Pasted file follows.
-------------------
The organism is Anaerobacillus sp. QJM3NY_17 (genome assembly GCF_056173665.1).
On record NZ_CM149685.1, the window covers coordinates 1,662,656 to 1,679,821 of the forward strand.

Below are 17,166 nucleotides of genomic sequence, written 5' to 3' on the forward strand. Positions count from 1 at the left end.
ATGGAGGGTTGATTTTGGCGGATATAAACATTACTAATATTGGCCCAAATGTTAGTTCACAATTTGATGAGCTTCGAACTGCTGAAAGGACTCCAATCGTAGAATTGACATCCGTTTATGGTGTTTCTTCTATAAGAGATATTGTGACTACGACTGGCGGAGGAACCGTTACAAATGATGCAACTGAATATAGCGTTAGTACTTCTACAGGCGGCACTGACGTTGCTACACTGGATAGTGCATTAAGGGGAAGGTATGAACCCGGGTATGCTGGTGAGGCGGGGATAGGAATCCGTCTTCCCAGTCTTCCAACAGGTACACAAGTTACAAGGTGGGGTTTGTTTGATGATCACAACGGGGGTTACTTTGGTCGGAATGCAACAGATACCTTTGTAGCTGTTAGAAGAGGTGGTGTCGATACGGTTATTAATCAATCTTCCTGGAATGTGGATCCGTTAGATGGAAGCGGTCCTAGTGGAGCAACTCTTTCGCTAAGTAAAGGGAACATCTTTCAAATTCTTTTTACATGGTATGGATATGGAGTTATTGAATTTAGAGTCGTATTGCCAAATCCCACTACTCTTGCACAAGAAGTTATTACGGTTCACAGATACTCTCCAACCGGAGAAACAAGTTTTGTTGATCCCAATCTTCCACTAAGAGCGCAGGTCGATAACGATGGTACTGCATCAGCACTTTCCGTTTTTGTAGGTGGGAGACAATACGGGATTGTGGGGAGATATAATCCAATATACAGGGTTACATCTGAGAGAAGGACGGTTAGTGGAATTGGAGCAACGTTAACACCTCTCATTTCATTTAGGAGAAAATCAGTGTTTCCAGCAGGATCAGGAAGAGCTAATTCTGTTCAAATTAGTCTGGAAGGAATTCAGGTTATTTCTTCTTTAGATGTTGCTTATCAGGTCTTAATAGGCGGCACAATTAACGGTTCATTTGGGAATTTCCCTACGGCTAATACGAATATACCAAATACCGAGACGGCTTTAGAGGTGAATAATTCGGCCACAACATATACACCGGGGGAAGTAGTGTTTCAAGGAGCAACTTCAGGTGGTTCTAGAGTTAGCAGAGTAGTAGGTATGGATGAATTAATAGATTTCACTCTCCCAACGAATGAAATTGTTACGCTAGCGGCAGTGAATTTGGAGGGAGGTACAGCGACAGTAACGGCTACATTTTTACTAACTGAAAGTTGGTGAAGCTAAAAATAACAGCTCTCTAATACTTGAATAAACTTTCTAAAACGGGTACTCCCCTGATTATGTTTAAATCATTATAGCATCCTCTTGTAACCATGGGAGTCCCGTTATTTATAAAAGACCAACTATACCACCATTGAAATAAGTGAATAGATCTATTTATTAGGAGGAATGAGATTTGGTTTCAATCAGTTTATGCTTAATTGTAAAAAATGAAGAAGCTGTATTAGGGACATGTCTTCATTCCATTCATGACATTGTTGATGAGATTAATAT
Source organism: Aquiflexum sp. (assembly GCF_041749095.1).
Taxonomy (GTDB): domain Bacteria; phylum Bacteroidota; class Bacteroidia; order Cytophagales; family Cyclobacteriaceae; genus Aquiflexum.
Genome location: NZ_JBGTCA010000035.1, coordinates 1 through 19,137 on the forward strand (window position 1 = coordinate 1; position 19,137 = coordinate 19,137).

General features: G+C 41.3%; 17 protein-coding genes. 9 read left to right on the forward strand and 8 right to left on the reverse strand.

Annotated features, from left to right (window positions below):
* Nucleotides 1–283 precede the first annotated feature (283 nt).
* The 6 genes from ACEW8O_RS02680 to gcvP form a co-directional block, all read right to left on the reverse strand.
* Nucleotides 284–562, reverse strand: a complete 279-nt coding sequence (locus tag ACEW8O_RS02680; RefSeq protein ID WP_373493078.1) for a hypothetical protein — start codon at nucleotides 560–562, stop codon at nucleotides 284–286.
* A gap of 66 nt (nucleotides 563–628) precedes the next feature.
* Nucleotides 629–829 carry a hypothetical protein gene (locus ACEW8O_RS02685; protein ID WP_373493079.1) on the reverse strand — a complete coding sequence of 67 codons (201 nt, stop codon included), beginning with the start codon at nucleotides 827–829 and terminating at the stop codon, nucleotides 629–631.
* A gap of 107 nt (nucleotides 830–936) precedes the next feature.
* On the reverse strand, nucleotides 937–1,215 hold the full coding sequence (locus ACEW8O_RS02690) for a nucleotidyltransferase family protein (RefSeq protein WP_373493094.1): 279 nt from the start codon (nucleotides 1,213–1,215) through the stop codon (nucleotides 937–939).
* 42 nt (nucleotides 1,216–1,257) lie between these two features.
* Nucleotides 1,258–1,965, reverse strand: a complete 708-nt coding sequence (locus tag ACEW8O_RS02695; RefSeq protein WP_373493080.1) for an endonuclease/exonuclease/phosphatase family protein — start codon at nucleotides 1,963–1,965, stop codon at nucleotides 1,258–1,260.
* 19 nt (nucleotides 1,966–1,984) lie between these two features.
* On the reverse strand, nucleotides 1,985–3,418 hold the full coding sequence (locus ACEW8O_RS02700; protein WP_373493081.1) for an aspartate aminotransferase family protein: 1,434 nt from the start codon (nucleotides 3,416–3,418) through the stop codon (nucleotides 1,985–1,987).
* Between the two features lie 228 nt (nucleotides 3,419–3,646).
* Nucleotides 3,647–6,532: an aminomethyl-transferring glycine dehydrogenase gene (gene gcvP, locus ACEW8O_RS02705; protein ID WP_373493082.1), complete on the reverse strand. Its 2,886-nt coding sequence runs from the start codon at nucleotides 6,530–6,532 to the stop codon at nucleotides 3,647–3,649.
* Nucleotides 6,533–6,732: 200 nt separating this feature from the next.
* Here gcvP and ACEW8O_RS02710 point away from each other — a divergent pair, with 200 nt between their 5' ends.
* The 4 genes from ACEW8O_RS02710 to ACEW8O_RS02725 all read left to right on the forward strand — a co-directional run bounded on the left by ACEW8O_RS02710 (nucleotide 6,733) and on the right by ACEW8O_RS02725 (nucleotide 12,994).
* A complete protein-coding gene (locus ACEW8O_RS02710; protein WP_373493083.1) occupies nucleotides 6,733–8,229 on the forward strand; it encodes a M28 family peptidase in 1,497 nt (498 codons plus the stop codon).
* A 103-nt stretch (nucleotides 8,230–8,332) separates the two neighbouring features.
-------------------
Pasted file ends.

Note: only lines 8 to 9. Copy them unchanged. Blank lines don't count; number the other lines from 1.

General features: G+C 41.3%; 17 protein-coding genes. 9 read left to right on the forward strand and 8 right to left on the reverse strand.

Annotated features, from left to right (window positions below):